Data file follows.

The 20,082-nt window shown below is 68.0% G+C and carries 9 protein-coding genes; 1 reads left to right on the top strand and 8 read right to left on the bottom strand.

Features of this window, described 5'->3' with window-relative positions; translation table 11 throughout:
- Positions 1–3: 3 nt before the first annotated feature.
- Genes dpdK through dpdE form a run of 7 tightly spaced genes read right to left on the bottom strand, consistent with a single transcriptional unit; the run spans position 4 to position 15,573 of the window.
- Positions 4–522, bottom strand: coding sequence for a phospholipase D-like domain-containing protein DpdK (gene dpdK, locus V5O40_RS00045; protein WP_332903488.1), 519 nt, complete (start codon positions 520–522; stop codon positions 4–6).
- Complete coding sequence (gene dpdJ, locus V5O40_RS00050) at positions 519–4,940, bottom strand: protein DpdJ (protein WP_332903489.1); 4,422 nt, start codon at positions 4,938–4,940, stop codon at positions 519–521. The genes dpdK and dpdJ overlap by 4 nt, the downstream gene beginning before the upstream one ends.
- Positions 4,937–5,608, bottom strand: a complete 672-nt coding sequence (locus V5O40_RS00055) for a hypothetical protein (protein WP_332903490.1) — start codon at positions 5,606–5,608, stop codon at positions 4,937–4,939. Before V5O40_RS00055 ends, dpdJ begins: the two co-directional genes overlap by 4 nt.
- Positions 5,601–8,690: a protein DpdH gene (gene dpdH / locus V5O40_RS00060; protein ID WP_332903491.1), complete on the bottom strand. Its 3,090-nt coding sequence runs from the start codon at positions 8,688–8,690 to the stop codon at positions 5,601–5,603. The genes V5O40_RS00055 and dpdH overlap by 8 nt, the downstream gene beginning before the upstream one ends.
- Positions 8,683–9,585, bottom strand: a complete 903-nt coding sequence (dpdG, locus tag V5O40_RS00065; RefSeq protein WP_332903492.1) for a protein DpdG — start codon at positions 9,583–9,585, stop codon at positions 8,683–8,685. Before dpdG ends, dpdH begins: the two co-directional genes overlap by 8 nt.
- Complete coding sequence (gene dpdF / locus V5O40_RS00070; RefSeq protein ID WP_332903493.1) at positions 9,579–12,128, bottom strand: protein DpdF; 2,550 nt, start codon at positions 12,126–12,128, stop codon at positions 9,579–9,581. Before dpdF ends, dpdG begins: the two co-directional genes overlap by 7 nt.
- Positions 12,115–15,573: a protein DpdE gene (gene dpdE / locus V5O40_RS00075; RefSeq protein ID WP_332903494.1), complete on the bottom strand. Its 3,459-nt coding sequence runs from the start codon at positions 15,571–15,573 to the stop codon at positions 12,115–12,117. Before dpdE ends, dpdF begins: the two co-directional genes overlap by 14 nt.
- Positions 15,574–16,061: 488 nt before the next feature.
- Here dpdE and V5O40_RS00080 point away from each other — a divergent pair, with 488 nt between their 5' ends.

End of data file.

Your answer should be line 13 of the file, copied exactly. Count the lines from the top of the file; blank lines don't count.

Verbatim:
- Here dpdE and V5O40_RS00080 point away from each other — a divergent pair, with 488 nt between their 5' ends.